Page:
Just a few years ago, working remotely was more the exception than the rule. If allowed at all, it often was a perk available only in limited situations. Many of my fellow executives viewed it as no more than a fleeting fad.
Fast forward to today. After a year of mandated work-from-home (WFH) environments, businesses have come to embrace remote work as a viable way of working and the vast majority of employees want to continue working from home at least part of the time.
But with remote work comes the potential for an array of cybersecurity threats. A recent study found that nearly three-quarters of businesses are concerned about cybersecurity threats introduced by home-based employees. If your mobility workforce planning strategy includes a WFH component, here are some things to keep in mind to protect your data.
Beware of Phishing Attacks
Phishing attacks have been on the rise since COVID-19. Warnings have come from such credible sources as Homeland Security, the U.S. Secret Service and the World Health Organization. In fact, one report found that phishing email attacks increased by more than 600% during the early days of the COVID-19 crisis.
Be sure to equip your remote workers with ways to spot suspicious emails. Among them: verify any hyperlinks before clicking, watch for grammar and spelling errors, never provide personal information in an email. Consumer Reports produced this guide that spells out what to watch for. Bottom line: “Remote workers should get into the habit of pausing before responding,” the security experts advise.
Restrict Equipment Usage
Your organization’s network will be best protected if remote workers are restricted to using only company-provided equipment. While an employee might see no harm in sending company emails from their personal laptop, that personal device is much less likely to have in place the same security protocols as do your company-issued devices.
On the flip side, mixing personal use on a business computer increases the risk of “drive-by downloads” and makes it more susceptible to phishing attacks. Your safest bet is a “separation of church and state” policy when it comes to equipment usage. Limit WFH employees to doing business, and only business, on company devices. If not possible, consider Plan B: “Personal devices should be vetted by the employer IT’s team prior to being used for company work.”
Set Parameters on Where Employees Get Online
Where your remote workers do business is equally as important. As coffee shops and cafes reopen, it may be tempting to work from something other than the same four walls of a home office. But, free WiFi available in many public spaces is a treasure trove for hackers. Set clear policies prohibiting the use of free WiFi networks; if an employee lacks secure access, provide a hotspot.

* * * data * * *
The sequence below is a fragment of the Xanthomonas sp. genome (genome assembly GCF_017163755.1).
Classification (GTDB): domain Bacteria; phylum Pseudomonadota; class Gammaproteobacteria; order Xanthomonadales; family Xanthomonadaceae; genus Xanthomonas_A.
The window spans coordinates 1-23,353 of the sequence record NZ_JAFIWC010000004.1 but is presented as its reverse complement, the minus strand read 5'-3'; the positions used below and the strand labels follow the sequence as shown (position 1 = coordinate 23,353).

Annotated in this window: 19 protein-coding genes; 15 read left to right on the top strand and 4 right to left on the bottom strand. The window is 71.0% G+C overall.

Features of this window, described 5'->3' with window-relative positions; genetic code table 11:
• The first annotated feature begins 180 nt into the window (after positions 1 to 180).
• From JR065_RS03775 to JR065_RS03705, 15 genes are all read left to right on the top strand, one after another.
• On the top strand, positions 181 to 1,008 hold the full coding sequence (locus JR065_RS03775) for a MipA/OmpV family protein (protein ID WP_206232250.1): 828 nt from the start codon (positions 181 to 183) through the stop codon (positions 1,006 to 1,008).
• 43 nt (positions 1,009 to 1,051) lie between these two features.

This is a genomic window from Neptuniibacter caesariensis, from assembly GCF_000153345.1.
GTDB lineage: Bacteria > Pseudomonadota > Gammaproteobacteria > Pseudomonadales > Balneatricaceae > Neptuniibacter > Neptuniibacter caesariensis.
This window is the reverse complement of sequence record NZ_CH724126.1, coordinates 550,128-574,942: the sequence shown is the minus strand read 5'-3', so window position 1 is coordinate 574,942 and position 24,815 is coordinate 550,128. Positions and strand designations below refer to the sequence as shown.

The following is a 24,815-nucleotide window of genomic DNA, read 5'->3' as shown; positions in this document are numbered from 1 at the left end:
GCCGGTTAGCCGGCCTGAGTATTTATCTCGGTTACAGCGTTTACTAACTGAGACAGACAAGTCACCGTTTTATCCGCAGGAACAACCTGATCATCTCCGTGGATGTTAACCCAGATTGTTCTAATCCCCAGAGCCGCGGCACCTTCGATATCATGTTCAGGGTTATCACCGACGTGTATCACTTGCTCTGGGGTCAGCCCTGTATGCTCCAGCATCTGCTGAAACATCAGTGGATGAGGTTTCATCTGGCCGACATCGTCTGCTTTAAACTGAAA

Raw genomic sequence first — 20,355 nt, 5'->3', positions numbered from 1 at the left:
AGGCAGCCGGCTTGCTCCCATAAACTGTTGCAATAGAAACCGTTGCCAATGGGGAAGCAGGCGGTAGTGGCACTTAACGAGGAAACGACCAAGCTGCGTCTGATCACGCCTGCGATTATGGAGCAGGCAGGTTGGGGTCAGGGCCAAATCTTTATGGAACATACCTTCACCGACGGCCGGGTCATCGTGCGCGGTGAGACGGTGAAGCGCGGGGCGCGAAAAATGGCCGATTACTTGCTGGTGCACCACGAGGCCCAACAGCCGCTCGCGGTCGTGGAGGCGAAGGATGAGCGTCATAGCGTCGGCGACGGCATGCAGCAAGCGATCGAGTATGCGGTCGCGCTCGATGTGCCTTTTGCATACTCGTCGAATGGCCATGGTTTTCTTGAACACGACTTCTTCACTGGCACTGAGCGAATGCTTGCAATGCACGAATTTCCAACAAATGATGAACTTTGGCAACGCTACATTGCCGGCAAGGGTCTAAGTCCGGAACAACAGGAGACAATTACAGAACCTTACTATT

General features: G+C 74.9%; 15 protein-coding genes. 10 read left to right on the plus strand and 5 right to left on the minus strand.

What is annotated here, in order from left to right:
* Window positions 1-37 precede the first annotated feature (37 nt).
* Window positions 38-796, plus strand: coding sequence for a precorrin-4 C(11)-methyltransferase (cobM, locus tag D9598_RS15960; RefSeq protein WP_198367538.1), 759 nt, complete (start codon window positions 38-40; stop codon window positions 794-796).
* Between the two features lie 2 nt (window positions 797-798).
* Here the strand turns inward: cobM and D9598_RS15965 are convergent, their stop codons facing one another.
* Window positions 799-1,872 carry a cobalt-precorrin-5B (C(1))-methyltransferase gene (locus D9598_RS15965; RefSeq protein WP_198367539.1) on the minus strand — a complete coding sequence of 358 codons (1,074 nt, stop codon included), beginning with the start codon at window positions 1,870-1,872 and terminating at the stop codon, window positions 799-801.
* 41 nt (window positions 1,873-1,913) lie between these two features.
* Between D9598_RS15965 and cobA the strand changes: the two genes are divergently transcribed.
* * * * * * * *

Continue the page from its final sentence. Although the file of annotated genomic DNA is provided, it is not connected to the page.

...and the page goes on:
Lean on Your IT Team More Than Ever
It’s in times like these that the investment you’ve made in a strong IT team truly pays off. Lean into them and their expertise. Theirs is no easy challenge; they are tasked with making remote work as accessible and user-friendly as possible to support employee productivity, while also locking down any possible access points that could threaten your business.
Where can IT be most valuable in protecting remote data security? First, in deploying security controls – things like malware, firewalls, encryption and password management. Make sure patches are up to date, and implement multi-party authentication. In addition, look to your team to continually monitor network traffic and watch for anything out of the ordinary that could indicate a breach.
Educate Remote Workers
Don’t forget that “Security is a people business,” notes Security magazine, and as such, most breaches are due to human error. Employees can’t know what they don’t know so empower them with information. Continually educate your employees on what to watch for. Encourage a cautious skepticism when working online.
It is not just online behaviors that can create issues. As importantly, remind employees that personal behaviors can innocently lead to unintended consequences. A computer screen left open to a confidential, sensitive company document. A strategic Zoom conversation that’s within earshot of curious bystanders in a local coffee shop. A seemingly innocent venting about work over dinner with friends.
Keep cybersecurity top of mind with WFH employees. Consider providing checklists of best practice procedures like always shutting down computers at the end of the workday, never sharing (or typing where others can see) passwords and conducting work conversations only in private spaces.
Remote work is far from a fad, and with it come new considerations for cybersecurity. Mobility leaders have an opportunity, and an obligation, to protect their organizations’ digital assets. Rely on your internal IT resources and partner with trusted third-party experts to guide your organization in this brave new world of WFH cybersecurity.